Acta Parasitologica

, Volume 63, Issue 1, pp 106–113 | Cite as

Measurement of binding strength between prey proteins interacting with Toxoplasma gondii SAG1 and SAG2 using isothermal titration calorimetry (ITC)

  • Meng-Yee Lai
  • Yee-Ling LauEmail author


Following the outcome from a previously performed yeast two-hybrid experiment, the binding strength between T. gondii SAG1 and SAG2 and their respective prey proteins were further confirmed in this study. The sag1, sag2 and their prey genes were amplified and cloned into a pGEMT vector. To express the recombinant proteins, the fragments were then subcloned into a pRSETA vector and transformed into E. coli BL21 (DE3) cells. The recombinant proteins were expressed optimally at 37°C and 1mM of IPTG. The 6X His-tag fusion proteins were purified, dialyzed and concentrated. To confirm the expressed proteins, the recombinant proteins were analysed by SDS-PAGE and Western blot. As expected, the size of SAG1, SAG2, HLY and HZF protein were 32, 23, 28 and 37 kDa, respectively. The purified proteins were loaded onto a MicroCal Auto-iTC200 calorimeter from MicroCal™ to quantify binding strength. ITC results indicated there was a typical binding curve for interactions between SAG1 and HLY protein. However, there was an atypical binding curve obtained for interactions between SAG2 and HZF protein. By observing the data obtained from the ITC assay, both of the human proteins (HLY and HZF) were demonstrated to bind to their respective SAG1 and SAG2 proteins.


Toxoplasma gondii isothermal titration calorimetry ITC protein-protein interaction surface antigens protein measurement binding strength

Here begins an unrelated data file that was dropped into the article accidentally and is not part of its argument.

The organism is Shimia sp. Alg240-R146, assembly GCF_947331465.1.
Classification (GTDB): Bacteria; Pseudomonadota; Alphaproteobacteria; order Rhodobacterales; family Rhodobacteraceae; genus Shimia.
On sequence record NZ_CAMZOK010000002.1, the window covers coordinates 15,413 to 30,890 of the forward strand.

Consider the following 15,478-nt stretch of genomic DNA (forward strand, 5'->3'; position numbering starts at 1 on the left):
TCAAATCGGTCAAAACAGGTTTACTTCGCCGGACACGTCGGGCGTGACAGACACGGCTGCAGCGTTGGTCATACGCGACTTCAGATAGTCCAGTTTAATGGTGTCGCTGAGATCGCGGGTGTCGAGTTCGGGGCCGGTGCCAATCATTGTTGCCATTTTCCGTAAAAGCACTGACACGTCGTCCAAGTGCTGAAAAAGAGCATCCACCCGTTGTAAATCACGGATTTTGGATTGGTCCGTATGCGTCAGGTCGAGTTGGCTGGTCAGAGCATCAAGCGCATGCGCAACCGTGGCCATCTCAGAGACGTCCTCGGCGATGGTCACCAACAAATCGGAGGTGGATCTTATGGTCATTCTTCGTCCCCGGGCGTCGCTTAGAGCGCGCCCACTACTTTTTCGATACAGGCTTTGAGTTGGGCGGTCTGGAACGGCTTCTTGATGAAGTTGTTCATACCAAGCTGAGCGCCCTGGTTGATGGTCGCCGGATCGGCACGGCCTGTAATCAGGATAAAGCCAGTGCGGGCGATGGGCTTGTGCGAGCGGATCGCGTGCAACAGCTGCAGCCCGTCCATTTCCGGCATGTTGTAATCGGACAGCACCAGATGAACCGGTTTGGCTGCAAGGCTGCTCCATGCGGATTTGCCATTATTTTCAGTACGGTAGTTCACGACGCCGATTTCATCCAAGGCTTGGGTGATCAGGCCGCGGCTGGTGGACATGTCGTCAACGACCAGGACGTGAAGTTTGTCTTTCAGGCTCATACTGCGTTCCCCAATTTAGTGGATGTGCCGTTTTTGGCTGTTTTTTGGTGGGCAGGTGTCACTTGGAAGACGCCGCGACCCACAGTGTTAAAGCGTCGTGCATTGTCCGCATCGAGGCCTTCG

Unable to display preview. Download preview PDF.

Unable to display preview. Download preview PDF.


  1. Ahn H., Kim S., Kim S., Nam H. 2006. Interactions between secreted GRA proteins and host cell proteins across the parasitophorous vacuolar membrane in the parasitism of Toxo-plasma gondii. Korean Journal of Parasitology, 44, 303–312. DOI: 10.3347/kjp.2006.44.4.303CrossRefGoogle Scholar
  2. Coleman R. A., Pugh B. F. 1997. Slow dimer dissociation of the TATA binding protein dictates the kinetics of DNA binding. Proceedings of the National Academy Sciences United States America, 94, 7221–7226CrossRefGoogle Scholar
  3. Fernandez-Robledo J.A., Vasta G.R. 2010. Production of recombinant proteins from protozoan parasites. Trends Parasitology, 5, 244–254. DOI: 10.1016/ Scholar
  4. Golds E. E., Braun P. E. 1978. Protein associations and basic protein conformation in the myelin membrane. The Journal of Biological Chemistry, 253, 8162–8170PubMedGoogle Scholar
  5. Grimwood J., Smith J.E. 1996. Toxoplasma gondii: The role of parasite surface and secreted proteins in host cell invasion. International Journal of Parasitology, 26, 169–173. DOI: 10.1016/0020-7519(95)00103-4CrossRefGoogle Scholar
  6. Heaslip A.T., Nishi M., Stein B., Hu K. 2011. The motility of a human parasite, Toxoplasma gondii, is regulated by a novel lysine methyltransferase. PLOS Pathogen, 7, e1002201. DOI:10.1371/journal.ppat.1002201Google Scholar